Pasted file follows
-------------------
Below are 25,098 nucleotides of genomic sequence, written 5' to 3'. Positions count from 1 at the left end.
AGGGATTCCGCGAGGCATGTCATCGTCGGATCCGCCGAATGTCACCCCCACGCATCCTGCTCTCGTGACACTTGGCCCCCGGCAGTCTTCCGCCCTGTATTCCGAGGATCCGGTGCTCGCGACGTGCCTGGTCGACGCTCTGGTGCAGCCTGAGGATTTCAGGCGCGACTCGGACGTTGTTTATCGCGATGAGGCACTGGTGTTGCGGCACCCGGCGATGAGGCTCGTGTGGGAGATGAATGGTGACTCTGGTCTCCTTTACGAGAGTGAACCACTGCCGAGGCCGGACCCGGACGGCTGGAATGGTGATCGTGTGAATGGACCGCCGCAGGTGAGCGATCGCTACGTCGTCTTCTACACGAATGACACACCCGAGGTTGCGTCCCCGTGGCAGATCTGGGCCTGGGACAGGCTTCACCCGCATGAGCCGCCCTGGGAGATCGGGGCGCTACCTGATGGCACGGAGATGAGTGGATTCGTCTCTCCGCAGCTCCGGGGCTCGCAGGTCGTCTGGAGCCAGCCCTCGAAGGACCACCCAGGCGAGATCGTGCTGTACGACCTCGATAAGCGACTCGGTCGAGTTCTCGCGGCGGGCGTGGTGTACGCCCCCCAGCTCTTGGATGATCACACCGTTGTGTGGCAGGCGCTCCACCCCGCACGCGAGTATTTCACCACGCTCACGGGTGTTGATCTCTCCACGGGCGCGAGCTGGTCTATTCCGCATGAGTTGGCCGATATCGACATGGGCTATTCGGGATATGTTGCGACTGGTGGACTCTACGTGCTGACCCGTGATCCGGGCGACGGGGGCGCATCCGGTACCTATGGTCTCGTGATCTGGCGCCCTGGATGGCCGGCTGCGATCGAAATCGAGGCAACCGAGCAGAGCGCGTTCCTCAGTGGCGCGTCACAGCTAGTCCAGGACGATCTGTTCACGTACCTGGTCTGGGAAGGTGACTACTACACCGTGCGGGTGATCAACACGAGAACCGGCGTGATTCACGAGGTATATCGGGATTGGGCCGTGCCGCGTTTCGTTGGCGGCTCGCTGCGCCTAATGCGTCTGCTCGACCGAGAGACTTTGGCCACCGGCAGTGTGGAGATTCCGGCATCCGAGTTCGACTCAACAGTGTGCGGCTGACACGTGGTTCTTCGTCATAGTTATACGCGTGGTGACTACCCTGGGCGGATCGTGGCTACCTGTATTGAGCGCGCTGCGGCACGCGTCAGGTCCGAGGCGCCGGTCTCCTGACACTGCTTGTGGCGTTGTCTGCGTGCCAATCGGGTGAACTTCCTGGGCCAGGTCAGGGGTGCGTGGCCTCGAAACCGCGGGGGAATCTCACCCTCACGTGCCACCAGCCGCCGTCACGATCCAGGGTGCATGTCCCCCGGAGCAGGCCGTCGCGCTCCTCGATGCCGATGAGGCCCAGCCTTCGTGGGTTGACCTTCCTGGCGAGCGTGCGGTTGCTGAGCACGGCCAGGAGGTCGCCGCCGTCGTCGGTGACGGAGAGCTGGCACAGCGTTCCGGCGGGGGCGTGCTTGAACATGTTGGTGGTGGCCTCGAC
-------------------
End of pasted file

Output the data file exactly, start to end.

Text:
Below are 25,098 nucleotides of genomic sequence, written 5' to 3'. Positions count from 1 at the left end.
AGGGATTCCGCGAGGCATGTCATCGTCGGATCCGCCGAATGTCACCCCCACGCATCCTGCTCTCGTGACACTTGGCCCCCGGCAGTCTTCCGCCCTGTATTCCGAGGATCCGGTGCTCGCGACGTGCCTGGTCGACGCTCTGGTGCAGCCTGAGGATTTCAGGCGCGACTCGGACGTTGTTTATCGCGATGAGGCACTGGTGTTGCGGCACCCGGCGATGAGGCTCGTGTGGGAGATGAATGGTGACTCTGGTCTCCTTTACGAGAGTGAACCACTGCCGAGGCCGGACCCGGACGGCTGGAATGGTGATCGTGTGAATGGACCGCCGCAGGTGAGCGATCGCTACGTCGTCTTCTACACGAATGACACACCCGAGGTTGCGTCCCCGTGGCAGATCTGGGCCTGGGACAGGCTTCACCCGCATGAGCCGCCCTGGGAGATCGGGGCGCTACCTGATGGCACGGAGATGAGTGGATTCGTCTCTCCGCAGCTCCGGGGCTCGCAGGTCGTCTGGAGCCAGCCCTCGAAGGACCACCCAGGCGAGATCGTGCTGTACGACCTCGATAAGCGACTCGGTCGAGTTCTCGCGGCGGGCGTGGTGTACGCCCCCCAGCTCTTGGATGATCACACCGTTGTGTGGCAGGCGCTCCACCCCGCACGCGAGTATTTCACCACGCTCACGGGTGTTGATCTCTCCACGGGCGCGAGCTGGTCTATTCCGCATGAGTTGGCCGATATCGACATGGGCTATTCGGGATATGTTGCGACTGGTGGACTCTACGTGCTGACCCGTGATCCGGGCGACGGGGGCGCATCCGGTACCTATGGTCTCGTGATCTGGCGCCCTGGATGGCCGGCTGCGATCGAAATCGAGGCAACCGAGCAGAGCGCGTTCCTCAGTGGCGCGTCACAGCTAGTCCAGGACGATCTGTTCACGTACCTGGTCTGGGAAGGTGACTACTACACCGTGCGGGTGATCAACACGAGAACCGGCGTGATTCACGAGGTATATCGGGATTGGGCCGTGCCGCGTTTCGTTGGCGGCTCGCTGCGCCTAATGCGTCTGCTCGACCGAGAGACTTTGGCCACCGGCAGTGTGGAGATTCCGGCATCCGAGTTCGACTCAACAGTGTGCGGCTGACACGTGGTTCTTCGTCATAGTTATACGCGTGGTGACTACCCTGGGCGGATCGTGGCTACCTGTATTGAGCGCGCTGCGGCACGCGTCAGGTCCGAGGCGCCGGTCTCCTGACACTGCTTGTGGCGTTGTCTGCGTGCCAATCGGGTGAACTTCCTGGGCCAGGTCAGGGGTGCGTGGCCTCGAAACCGCGGGGGAATCTCACCCTCACGTGCCACCAGCCGCCGTCACGATCCAGGGTGCATGTCCCCCGGAGCAGGCCGTCGCGCTCCTCGATGCCGATGAGGCCCAGCCTTCGTGGGTTGACCTTCCTGGCGAGCGTGCGGTTGCTGAGCACGGCCAGGAGGTCGCCGCCGTCGTCGGTGACGGAGAGCTGGCACAGCGTTCCGGCGGGGGCGTGCTTGAACATGTTGGTGGTGGCCTCGAC